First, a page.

The Government Is Blacklisting People Based on Predictions of Future Crimes

Imagine: You’ve never been charged with any crime, yet the government blacklists you as a terrorism threat and bans you from flying indefinitely. You’re separated from family members, can’t get to weddings or funerals or religious obligations, and lose jobs because you can’t travel or your employer finds out you’re blacklisted.

You know what the government has done violates your constitutionally protected ability to travel and to be free from false stigma. You have rights — the Constitution guarantees due process. So you ask the government for its reasons and evidence, as well as a live hearing to establish your credibility and innocence. In response, the government says it put you on the No Fly List because it predicts that you might commit a violent terrorism act in the future, but it won’t tell you all the reasons why or give you any evidence or the hearing you seek.

This is the Kafkaesque nightmare in which our clients on the No Fly List have been trapped for eight years. And it’s the unfair system we’re challenging on their behalf in an argument Tuesday before a federal appeals court in Portland, Oregon.

Throughout this long-running case, our clients have sought a fair process in order to clear their names and regain rights most Americans take for granted.

At first, they achieved a major success. In 2014, a federal district court judge struck down as unconstitutional the government’s original procedures for people on the No Fly List to challenge their placement. Under that system, the government wouldn’t even confirm whether people were on the list or not.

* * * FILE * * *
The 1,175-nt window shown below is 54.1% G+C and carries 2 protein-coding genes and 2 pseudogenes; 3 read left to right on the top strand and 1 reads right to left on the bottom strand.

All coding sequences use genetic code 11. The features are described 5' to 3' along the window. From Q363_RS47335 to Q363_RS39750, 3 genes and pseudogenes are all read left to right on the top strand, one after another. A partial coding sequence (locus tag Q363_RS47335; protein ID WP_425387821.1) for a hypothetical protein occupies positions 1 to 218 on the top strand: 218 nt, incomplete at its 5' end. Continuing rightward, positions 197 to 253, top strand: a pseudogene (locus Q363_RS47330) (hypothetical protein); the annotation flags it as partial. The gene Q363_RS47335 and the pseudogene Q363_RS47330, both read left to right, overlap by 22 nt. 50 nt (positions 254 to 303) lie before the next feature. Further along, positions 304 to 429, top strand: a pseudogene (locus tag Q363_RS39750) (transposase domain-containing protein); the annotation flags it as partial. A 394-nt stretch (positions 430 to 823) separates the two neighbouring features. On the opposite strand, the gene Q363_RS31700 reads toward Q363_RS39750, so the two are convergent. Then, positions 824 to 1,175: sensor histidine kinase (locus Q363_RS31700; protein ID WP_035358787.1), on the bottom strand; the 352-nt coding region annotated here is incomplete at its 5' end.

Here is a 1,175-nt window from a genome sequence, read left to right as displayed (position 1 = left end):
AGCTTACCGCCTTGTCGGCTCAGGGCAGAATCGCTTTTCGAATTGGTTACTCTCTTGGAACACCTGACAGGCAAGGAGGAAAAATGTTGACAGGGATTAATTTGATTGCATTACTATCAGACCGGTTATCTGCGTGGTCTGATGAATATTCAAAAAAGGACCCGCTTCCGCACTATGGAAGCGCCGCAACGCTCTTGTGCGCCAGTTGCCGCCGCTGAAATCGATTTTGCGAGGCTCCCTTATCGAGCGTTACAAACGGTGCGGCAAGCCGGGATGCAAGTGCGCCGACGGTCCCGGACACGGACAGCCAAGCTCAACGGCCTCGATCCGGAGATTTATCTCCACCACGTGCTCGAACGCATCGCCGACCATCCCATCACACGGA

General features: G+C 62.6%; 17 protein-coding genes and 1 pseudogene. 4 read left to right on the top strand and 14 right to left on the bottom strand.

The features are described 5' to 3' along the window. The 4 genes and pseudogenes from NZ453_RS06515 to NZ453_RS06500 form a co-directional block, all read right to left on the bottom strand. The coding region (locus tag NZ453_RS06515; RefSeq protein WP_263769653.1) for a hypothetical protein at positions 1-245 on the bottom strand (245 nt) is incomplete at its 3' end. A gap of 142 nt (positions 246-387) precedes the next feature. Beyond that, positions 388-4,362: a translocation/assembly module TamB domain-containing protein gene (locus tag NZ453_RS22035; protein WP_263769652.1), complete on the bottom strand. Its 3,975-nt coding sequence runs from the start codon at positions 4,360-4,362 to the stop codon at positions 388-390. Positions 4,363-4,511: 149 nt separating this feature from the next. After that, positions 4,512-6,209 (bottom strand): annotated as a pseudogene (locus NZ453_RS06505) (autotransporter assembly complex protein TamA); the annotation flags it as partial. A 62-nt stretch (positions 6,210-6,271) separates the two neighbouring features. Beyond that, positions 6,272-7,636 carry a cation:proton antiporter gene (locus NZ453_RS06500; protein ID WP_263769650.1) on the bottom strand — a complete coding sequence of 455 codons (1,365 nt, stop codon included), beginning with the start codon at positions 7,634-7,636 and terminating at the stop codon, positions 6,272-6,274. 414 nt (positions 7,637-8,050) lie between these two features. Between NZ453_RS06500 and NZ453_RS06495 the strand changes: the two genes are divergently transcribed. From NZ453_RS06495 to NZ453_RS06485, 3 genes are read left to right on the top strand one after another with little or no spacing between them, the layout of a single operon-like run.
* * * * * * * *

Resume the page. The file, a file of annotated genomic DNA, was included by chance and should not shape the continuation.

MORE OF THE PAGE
“[W]ithout proper notice and an opportunity to be heard, an individual could be doomed to indefinite placement on the No-Fly List,” the court found. “[T]he absence of any meaningful procedures to afford Plaintiffs the opportunity to contest their placement on the No-Fly List violates Plaintiffs’ rights to procedural due process.”

The court ordered reforms. As a result, the government told seven of our clients that they were cleared to fly, but it never told them why they’d been put on the No Fly List in the first place. It also announced in April 2015 that under its revised process, it would tell U.S. citizens and lawful permanent residents whether they are on the No Fly List — and possibly provide reasons. But when the government applied its reforms to our clients still on the list, it became clear just how inadequate the changes were.

The government still refuses to provide meaningful notice of the reasons our clients are blacklisted, the basis for those reasons, and a live hearing before a neutral decision-maker. Much as before, our clients are left to guess at the government’s case and so can’t actually challenge government error.

Through our lawsuit, we’ve also learned that the government is blacklisting people who have never even been charged with wrongdoing based on a prediction that they might someday engage in terrorism. The government eventually revealed that the criteria it uses to ban people from flying are all based on its view that they are a “threat” — a term that the government has never publicly defined and one that encompasses the entire universe of First Amendment-protected speech, association, and conduct that falls short of committing a prohibited crime.

This is unconstitutionally vague, and it invites arbitrary and discriminatory government action. It is perhaps no coincidence that all our clients are Muslim.

We provided the court with expert evidence — which the government never refuted — establishing that government predictions like these guarantee a high risk of error. When the government undertakes such a perilous endeavor, basic due process requires rigorous procedural safeguards.

Nonetheless, in a decision that was unprecedented and unjustified, the district court concluded that the government’s revised process satisfied constitutional requirements.